The diplomatic crisis between Moscow and Tokyo over the Southern Kuril Islands confirms the old truth that Russian-Japanese political relations remain stuck at a dead end. But a new element has also emerged: while once only Japanese politicians used the island issue to pursue their domestic political objectives, now President Dmitry Medvedev is doing the same as he eyes the 2012 election.
The current crisis is unlikely to have any serious economic consequences. Of course, Japan could decide to stop importing energy resources from Russia, but this would go against Tokyo’s general line of diversifying its energy sources. Theoretically, the Japanese government could also advise Japanese companies to end their business in Russia, but this would do little to help pull Japanese business out of the recession. Japan isn’t providing Russia with state development aid and, as for Japanese humanitarian aid for the Kuril Islands’ residents, Moscow politely turned down the offer last year.
If Japanese companies pulled out of the projects underway to prepare for the Asia-Pacific Economic Cooperation (APEC) summit in Vladivostok in 2012, the contracts would simply go to other countries’ companies instead.
Both capitals were quick to declare that the latest crisis would not affect Medvedev’s participation in the November APEC summit in Yokohama, where he may even meet with Japanese Prime Minister Naoto Kan. The only “victims” of the crisis so far have been Japanese Ambassador to Moscow Masaharu Kono, who was recalled “for consultations,” and Russian First Deputy Prime Minister Igor Shuvalov, whose visit to Japan was called off.
Relations will probably return to their previous state soon, at least until Medvedev’s next visit to the Kurils or until the next sharply worded declaration or abrupt movement on the Japanese side. The only conclusion now is that the “islands of contention” have become a political card actively played by both sides in their efforts to win over domestic voters.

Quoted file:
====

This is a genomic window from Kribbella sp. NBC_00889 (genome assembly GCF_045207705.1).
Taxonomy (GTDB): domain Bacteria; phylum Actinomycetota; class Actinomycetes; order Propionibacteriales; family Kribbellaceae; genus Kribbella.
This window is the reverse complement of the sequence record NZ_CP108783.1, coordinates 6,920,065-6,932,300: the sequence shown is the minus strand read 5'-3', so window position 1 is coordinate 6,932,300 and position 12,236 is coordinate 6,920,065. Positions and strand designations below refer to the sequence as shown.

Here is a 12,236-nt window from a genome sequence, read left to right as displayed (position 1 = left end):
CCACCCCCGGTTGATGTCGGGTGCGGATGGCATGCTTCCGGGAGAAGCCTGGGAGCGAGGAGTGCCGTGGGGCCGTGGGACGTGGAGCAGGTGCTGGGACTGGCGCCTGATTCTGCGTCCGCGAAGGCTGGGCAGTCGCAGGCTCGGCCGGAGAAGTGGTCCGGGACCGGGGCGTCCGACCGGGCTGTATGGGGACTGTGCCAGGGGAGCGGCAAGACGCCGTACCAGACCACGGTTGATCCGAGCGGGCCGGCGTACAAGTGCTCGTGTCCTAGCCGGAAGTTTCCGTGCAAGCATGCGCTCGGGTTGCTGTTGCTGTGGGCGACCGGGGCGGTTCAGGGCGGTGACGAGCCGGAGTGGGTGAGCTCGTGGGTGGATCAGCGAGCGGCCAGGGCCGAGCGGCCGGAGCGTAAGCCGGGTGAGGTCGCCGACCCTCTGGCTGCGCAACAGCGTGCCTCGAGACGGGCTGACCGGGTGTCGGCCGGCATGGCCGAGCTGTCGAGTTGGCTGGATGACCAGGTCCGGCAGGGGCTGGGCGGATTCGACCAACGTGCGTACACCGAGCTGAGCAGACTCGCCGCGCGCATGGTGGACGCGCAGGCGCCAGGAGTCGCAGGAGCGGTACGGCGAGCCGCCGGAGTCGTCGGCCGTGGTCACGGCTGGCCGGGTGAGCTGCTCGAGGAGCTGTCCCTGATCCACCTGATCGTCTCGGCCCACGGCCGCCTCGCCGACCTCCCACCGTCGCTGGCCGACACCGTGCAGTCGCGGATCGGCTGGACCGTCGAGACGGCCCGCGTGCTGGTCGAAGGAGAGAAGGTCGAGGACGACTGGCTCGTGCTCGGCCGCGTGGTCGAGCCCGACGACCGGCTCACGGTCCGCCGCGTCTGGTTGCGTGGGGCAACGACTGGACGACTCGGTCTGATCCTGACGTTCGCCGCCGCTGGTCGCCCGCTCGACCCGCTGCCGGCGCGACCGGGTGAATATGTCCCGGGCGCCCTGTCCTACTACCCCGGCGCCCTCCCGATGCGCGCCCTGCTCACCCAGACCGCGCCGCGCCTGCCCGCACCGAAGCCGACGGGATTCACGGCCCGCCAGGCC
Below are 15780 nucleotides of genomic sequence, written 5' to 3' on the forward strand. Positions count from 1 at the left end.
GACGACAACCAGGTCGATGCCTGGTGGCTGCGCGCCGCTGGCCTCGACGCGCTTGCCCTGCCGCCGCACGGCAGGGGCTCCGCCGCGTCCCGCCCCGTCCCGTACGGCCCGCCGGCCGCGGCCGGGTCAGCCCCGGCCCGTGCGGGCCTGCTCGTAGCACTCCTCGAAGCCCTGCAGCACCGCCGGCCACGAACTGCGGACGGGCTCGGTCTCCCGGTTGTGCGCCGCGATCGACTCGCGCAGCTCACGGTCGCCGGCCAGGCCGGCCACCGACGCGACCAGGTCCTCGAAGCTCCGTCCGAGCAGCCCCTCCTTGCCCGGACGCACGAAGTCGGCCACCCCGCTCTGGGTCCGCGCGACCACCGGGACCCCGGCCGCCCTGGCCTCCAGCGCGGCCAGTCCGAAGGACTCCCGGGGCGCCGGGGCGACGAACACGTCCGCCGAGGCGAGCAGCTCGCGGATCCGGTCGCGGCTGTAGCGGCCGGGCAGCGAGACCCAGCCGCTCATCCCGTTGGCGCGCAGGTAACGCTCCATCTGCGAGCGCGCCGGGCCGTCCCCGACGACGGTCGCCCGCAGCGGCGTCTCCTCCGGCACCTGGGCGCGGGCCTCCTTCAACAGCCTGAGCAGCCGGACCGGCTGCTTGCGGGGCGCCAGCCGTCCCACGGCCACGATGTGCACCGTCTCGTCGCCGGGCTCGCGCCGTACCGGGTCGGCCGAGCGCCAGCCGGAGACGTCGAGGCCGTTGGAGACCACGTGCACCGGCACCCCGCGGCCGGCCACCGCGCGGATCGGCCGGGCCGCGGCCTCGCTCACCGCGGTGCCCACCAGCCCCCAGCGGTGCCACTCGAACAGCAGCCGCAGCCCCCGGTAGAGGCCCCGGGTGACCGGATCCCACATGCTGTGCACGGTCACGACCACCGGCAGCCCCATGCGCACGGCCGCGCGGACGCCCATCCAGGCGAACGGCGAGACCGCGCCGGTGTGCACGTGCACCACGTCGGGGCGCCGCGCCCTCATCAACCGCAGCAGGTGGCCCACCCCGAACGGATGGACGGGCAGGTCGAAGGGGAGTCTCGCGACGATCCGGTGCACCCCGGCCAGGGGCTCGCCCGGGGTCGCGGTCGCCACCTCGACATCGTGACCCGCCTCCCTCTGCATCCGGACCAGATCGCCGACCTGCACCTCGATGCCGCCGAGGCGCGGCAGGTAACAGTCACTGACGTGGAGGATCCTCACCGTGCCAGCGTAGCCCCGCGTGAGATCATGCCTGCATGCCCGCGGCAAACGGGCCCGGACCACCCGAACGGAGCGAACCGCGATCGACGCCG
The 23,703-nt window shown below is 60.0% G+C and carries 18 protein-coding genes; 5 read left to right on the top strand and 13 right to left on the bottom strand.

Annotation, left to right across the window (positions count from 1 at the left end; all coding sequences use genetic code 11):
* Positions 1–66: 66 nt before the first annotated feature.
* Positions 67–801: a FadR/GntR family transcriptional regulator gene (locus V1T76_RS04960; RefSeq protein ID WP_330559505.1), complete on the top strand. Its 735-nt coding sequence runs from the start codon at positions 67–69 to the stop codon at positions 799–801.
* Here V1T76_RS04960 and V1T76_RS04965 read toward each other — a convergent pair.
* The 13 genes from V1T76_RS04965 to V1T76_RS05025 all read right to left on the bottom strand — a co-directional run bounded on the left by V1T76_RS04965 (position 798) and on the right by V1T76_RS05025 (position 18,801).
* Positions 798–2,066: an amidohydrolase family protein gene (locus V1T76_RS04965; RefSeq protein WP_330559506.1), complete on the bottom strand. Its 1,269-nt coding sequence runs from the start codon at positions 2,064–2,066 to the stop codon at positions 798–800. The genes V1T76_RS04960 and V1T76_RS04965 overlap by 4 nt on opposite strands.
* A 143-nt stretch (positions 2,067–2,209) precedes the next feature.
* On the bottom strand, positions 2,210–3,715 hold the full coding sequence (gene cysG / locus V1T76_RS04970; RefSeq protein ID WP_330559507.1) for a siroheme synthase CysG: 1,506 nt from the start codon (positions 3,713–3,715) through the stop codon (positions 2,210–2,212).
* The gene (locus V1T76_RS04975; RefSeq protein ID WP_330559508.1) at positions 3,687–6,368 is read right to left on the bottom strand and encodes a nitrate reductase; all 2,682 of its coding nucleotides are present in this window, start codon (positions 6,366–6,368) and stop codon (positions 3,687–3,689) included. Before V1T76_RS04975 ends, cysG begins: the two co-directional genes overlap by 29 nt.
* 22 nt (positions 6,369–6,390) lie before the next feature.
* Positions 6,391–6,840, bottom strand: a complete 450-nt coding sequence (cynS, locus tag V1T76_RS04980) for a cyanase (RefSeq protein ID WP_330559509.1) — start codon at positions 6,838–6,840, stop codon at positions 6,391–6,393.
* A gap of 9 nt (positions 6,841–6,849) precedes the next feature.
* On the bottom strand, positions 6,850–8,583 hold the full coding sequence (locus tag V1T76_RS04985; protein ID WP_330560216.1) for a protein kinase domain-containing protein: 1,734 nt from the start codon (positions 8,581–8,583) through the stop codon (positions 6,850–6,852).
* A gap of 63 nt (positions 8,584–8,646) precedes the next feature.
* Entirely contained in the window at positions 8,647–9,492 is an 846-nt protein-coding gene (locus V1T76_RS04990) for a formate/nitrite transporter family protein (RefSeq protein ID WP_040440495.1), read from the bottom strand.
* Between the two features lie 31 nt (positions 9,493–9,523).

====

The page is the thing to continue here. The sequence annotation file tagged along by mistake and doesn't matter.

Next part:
But what looks like “good politics” is not necessarily good strategy. Russia’s main strategic goal is economic modernization, and its main geopolitical task is to develop Siberia and the Russian Far East and integrate them more closely into the country as a whole. Japan could play a key part in these objectives. The best course in terms of Russian interests would be to turn Japan into a sort of “Germany in the East”—a stable economic, technological, and political partner.
Japan’s main geopolitical objective seems to be attaining a new strategic balance in a situation where China is a rapidly rising power, and it is not entirely clear what role the United States will be ready to play in Asia and the Pacific in the future. Russia’s position in this respect has considerable importance. Japanese observers were hasty to call Medvedev’s visit to the islands the first step in implementing a joint Russian-Chinese strategy against Japan. But if such a strategy were real it would indeed put Japan in a worse position. Responsible politicians in Tokyo should seek to prevent such an alliance.
Now that Russia has resolved its territorial disputes with China, and recently with Norway, the Kurils remain the only unresolved question. Even during the current crisis, the Kremlin confirmed that the position formulated by Putin back in 2000—to hand over Khabomai and Shikotan after signing a peace treaty—remains in force.
Japan is in the opposite situation. It has a harder time taking what Russia is ready to give. Tokyo has territorial disputes with Seoul and Beijing. The prospect of a unified Korea with greater geopolitical clout still looks distant, but the dispute with Beijing over the Senkaku Islands could be the cause of an armed conflict as soon as tomorrow. The issue is not only the islands, which are currently under Japanese control, but also the borders of the oil-rich exclusive economic zones in the East China Sea. Beijing, incidentally, is ready to recognize the Southern Kurils as Russian territory in exchange for Moscow’s recognition of China’s claims to the Senkaku Islands. There is a clear strategy visible behind this idea.
Tokyo and Moscow, as well, both need a strategy to guide their relations with one another. Without such a strategy, foreign policy will remain hostage to their domestic situations. As academic Georgy Arbatov said, elections are a bad time for good policy and a good time for bad policy.